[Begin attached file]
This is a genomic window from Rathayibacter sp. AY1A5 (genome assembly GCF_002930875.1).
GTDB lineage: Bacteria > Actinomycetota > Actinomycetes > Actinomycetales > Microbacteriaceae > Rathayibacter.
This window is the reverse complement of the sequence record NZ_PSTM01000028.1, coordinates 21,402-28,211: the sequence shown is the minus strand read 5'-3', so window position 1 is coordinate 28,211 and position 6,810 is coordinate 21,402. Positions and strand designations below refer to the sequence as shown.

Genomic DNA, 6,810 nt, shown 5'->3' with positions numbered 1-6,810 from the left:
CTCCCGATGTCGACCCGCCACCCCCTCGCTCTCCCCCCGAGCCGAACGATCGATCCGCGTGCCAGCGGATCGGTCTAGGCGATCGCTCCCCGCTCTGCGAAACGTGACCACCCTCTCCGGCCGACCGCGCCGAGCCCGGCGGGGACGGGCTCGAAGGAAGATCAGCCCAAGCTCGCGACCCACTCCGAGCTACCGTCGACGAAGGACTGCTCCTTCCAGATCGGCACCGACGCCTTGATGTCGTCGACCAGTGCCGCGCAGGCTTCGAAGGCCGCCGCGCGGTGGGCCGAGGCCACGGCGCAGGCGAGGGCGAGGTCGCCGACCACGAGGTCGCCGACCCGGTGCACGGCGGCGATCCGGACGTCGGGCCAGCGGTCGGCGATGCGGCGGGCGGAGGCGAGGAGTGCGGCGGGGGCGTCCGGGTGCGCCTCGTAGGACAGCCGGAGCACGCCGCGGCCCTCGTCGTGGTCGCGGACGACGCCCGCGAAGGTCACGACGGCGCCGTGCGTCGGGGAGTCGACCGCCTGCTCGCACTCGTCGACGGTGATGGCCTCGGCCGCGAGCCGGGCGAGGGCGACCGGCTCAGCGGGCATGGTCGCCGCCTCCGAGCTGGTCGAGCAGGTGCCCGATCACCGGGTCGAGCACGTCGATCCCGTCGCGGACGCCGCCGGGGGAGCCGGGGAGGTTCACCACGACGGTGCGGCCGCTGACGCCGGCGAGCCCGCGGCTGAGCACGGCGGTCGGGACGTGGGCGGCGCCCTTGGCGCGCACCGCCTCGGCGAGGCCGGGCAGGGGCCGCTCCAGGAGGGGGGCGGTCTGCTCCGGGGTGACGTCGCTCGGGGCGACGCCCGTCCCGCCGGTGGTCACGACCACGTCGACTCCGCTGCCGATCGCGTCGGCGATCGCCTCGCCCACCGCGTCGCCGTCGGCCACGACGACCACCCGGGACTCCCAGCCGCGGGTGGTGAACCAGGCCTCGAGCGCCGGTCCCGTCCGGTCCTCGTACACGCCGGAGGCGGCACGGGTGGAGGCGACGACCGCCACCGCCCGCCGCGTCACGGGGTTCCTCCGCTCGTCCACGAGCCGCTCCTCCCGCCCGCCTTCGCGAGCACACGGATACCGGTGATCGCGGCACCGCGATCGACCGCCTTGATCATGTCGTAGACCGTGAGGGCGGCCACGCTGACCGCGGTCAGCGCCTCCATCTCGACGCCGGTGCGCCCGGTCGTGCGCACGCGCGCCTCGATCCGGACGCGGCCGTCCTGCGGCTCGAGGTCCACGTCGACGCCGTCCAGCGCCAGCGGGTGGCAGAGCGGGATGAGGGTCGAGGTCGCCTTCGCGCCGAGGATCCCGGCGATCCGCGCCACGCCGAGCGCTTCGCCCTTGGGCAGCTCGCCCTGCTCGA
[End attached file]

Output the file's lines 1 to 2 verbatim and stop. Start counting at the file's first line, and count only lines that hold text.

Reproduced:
This is a genomic window from Rathayibacter sp. AY1A5 (genome assembly GCF_002930875.1).
GTDB lineage: Bacteria > Actinomycetota > Actinomycetes > Actinomycetales > Microbacteriaceae > Rathayibacter.